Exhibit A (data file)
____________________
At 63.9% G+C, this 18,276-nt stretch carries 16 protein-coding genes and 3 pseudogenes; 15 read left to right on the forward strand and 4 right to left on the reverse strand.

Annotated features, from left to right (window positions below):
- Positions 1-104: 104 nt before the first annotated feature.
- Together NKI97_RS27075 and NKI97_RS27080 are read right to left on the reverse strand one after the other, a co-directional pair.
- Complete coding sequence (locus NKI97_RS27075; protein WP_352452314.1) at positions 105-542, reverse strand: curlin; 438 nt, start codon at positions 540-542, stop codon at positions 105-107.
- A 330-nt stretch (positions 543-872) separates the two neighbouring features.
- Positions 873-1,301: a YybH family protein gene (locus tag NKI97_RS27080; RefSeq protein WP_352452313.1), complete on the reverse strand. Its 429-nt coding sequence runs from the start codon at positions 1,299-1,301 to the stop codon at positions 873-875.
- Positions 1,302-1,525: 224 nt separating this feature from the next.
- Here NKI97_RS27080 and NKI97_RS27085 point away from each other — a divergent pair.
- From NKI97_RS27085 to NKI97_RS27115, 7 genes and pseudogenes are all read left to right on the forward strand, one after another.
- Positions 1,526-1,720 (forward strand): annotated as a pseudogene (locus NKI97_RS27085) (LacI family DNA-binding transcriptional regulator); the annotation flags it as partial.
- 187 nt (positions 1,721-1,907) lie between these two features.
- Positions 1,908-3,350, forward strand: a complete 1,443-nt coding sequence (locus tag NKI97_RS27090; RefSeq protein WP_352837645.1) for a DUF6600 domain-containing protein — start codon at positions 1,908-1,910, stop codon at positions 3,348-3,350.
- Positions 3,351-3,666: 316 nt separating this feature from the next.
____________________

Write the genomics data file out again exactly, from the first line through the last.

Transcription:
At 63.9% G+C, this 18,276-nt stretch carries 16 protein-coding genes and 3 pseudogenes; 15 read left to right on the forward strand and 4 right to left on the reverse strand.

Annotated features, from left to right (window positions below):
- Positions 1-104: 104 nt before the first annotated feature.
- Together NKI97_RS27075 and NKI97_RS27080 are read right to left on the reverse strand one after the other, a co-directional pair.
- Complete coding sequence (locus NKI97_RS27075; protein WP_352452314.1) at positions 105-542, reverse strand: curlin; 438 nt, start codon at positions 540-542, stop codon at positions 105-107.
- A 330-nt stretch (positions 543-872) separates the two neighbouring features.
- Positions 873-1,301: a YybH family protein gene (locus tag NKI97_RS27080; RefSeq protein WP_352452313.1), complete on the reverse strand. Its 429-nt coding sequence runs from the start codon at positions 1,299-1,301 to the stop codon at positions 873-875.
- Positions 1,302-1,525: 224 nt separating this feature from the next.
- Here NKI97_RS27080 and NKI97_RS27085 point away from each other — a divergent pair.
- From NKI97_RS27085 to NKI97_RS27115, 7 genes and pseudogenes are all read left to right on the forward strand, one after another.
- Positions 1,526-1,720 (forward strand): annotated as a pseudogene (locus NKI97_RS27085) (LacI family DNA-binding transcriptional regulator); the annotation flags it as partial.
- 187 nt (positions 1,721-1,907) lie between these two features.
- Positions 1,908-3,350, forward strand: a complete 1,443-nt coding sequence (locus tag NKI97_RS27090; RefSeq protein WP_352837645.1) for a DUF6600 domain-containing protein — start codon at positions 1,908-1,910, stop codon at positions 3,348-3,350.
- Positions 3,351-3,666: 316 nt separating this feature from the next.